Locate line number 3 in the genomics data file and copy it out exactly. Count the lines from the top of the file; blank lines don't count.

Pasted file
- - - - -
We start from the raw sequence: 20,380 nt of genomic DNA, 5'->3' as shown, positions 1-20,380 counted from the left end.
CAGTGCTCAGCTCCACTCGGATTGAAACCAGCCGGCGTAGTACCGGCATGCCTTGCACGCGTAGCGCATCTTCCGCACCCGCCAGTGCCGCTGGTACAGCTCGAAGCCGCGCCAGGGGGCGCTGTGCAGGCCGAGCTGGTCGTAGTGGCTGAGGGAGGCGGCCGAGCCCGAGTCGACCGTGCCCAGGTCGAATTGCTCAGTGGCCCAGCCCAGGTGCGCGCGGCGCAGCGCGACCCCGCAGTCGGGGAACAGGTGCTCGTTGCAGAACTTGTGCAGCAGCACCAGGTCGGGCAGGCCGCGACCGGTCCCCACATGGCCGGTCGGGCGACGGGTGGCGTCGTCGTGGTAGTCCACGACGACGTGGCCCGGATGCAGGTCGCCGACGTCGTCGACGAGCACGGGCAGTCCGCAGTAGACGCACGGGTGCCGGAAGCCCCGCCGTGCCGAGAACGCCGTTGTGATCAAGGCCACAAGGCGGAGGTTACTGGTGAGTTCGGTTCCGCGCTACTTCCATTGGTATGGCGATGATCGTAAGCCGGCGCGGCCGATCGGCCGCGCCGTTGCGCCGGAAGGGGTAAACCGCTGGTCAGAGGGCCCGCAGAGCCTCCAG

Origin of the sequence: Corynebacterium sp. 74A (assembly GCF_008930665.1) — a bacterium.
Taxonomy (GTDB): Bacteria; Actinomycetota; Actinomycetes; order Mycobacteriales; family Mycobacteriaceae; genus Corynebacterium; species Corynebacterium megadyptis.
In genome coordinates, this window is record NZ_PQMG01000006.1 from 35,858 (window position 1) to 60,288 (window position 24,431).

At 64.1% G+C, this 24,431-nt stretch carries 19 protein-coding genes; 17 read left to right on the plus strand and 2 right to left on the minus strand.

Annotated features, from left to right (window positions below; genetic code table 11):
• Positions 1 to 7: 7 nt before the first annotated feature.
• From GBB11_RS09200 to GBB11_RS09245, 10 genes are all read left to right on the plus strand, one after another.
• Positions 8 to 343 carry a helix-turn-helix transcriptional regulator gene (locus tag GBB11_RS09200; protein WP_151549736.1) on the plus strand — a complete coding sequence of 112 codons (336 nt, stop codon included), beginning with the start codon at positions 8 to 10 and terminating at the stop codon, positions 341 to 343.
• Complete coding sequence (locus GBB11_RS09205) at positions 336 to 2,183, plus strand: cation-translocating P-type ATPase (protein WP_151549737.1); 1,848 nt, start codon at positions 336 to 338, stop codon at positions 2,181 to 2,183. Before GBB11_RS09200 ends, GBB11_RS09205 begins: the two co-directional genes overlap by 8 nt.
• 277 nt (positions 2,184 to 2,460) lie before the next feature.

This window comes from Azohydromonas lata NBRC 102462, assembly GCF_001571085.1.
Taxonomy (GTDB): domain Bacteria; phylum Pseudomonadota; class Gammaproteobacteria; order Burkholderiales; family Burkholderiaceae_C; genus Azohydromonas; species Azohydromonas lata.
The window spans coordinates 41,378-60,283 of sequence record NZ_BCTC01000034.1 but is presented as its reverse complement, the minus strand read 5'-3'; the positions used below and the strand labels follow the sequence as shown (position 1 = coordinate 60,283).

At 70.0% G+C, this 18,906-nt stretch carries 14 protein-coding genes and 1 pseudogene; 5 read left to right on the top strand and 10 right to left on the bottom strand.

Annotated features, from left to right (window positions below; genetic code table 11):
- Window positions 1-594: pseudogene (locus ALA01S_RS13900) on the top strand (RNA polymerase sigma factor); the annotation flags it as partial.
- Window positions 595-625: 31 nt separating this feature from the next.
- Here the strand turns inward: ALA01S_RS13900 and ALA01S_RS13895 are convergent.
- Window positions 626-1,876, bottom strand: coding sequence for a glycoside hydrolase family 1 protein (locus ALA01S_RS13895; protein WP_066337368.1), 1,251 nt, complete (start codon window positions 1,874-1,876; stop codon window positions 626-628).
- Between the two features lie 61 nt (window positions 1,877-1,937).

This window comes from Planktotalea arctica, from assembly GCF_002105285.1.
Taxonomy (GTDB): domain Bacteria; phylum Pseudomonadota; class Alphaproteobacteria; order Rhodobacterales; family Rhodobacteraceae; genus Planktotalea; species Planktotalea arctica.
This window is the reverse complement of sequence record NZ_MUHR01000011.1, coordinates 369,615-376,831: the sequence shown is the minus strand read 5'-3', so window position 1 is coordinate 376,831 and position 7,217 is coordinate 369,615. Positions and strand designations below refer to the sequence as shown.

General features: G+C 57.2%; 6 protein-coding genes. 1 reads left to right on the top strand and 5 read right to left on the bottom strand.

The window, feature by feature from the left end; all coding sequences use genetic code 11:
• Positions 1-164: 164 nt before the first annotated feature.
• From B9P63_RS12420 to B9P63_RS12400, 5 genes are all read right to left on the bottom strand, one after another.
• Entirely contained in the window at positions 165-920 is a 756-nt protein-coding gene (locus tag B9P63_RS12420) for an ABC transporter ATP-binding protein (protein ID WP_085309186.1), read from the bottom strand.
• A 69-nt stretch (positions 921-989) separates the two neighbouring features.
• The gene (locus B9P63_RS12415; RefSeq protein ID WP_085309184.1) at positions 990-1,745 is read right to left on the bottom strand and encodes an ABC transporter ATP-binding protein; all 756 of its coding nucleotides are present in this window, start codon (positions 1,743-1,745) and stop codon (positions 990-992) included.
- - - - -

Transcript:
Origin of the sequence: Corynebacterium sp. 74A (assembly GCF_008930665.1) — a bacterium.